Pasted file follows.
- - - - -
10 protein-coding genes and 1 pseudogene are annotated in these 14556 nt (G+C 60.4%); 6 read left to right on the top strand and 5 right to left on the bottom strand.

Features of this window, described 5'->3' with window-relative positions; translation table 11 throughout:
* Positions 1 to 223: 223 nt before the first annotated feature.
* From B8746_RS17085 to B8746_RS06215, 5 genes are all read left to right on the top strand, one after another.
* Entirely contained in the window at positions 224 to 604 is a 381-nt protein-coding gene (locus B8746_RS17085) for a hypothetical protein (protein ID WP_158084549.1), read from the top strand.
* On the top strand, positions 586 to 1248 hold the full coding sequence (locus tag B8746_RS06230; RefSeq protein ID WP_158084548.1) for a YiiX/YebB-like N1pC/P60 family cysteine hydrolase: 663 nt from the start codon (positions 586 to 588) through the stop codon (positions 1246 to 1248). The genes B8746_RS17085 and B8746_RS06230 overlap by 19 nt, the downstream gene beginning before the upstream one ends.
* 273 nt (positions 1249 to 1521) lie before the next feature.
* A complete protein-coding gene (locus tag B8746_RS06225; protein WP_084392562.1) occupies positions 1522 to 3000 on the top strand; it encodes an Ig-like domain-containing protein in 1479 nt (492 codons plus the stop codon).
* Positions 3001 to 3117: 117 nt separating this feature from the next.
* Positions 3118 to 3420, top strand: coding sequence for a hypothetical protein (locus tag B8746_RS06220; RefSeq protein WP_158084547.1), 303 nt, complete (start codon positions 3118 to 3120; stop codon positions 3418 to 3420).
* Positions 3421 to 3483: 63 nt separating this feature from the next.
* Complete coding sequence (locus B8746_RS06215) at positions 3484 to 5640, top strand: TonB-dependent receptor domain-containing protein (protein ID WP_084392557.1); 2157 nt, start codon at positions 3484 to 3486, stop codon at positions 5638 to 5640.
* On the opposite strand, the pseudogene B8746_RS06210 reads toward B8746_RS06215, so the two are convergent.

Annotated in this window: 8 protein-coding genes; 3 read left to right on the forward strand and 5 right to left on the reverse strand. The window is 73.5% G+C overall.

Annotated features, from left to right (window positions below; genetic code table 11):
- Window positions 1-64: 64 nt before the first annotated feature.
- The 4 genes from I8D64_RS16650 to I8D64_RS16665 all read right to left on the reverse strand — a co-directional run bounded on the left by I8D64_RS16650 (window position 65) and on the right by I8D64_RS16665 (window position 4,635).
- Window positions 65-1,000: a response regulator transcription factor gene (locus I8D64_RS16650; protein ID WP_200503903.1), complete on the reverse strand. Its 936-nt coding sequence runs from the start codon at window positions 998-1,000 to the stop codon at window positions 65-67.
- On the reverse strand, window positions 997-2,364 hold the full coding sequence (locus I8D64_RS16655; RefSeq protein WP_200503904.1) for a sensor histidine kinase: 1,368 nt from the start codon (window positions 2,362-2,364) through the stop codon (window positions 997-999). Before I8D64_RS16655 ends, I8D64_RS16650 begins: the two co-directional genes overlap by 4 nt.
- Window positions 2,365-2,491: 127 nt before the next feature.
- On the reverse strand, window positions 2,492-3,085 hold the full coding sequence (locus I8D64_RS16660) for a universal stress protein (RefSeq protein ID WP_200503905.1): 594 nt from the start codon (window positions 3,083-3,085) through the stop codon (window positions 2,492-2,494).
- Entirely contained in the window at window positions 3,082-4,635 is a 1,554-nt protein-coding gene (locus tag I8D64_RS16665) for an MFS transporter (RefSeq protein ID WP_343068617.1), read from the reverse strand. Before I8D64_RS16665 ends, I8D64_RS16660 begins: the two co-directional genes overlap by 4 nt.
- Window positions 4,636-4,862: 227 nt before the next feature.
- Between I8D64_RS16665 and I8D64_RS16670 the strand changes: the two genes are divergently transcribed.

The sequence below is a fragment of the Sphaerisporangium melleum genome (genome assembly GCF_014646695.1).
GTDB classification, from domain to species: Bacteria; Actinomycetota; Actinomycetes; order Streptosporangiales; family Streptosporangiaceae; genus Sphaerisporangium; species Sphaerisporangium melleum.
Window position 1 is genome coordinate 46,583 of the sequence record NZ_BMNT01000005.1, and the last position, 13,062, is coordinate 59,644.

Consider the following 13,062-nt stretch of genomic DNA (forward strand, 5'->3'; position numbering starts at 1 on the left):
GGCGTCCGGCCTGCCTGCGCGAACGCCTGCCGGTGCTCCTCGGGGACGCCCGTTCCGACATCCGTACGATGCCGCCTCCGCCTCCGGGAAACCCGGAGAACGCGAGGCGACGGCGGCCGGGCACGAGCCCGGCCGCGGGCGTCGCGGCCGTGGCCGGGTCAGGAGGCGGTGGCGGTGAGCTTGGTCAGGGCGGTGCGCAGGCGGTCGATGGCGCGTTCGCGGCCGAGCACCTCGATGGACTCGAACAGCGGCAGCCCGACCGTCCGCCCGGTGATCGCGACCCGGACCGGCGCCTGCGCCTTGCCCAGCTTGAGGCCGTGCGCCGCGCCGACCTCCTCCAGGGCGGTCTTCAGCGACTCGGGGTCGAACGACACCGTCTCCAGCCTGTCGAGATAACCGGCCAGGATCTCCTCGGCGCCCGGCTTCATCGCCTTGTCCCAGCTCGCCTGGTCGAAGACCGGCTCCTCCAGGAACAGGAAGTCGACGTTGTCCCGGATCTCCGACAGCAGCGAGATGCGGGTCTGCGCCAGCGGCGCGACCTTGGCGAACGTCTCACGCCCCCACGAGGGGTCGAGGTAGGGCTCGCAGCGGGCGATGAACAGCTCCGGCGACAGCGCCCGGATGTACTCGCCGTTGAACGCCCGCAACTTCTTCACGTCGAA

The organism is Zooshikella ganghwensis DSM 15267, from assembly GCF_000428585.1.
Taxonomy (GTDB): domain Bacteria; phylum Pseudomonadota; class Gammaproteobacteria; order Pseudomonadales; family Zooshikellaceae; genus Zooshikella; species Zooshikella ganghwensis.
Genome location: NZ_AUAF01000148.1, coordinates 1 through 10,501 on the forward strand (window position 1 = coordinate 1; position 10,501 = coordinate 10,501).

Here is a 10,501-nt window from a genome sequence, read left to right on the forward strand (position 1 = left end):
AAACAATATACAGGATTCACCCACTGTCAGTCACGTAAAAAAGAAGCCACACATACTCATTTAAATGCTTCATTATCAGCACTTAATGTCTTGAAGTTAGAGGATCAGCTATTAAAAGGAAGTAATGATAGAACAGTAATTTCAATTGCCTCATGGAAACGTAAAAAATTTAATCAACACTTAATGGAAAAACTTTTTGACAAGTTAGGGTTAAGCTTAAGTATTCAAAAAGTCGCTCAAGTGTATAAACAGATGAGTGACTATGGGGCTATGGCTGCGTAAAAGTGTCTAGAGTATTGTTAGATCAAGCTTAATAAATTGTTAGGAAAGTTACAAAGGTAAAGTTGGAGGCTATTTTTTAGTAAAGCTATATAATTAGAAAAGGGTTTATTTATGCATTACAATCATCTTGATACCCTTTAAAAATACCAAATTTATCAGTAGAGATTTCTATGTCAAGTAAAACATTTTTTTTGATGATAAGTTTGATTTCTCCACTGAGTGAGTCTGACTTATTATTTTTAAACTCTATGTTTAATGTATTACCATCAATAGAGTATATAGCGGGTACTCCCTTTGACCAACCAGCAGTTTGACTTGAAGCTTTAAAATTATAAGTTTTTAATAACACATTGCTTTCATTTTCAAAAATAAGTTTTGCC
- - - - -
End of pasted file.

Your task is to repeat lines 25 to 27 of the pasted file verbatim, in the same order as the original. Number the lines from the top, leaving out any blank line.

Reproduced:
The sequence below is a fragment of the Sphaerisporangium melleum genome (genome assembly GCF_014646695.1).
GTDB classification, from domain to species: Bacteria; Actinomycetota; Actinomycetes; order Streptosporangiales; family Streptosporangiaceae; genus Sphaerisporangium; species Sphaerisporangium melleum.
Window position 1 is genome coordinate 46,583 of the sequence record NZ_BMNT01000005.1, and the last position, 13,062, is coordinate 59,644.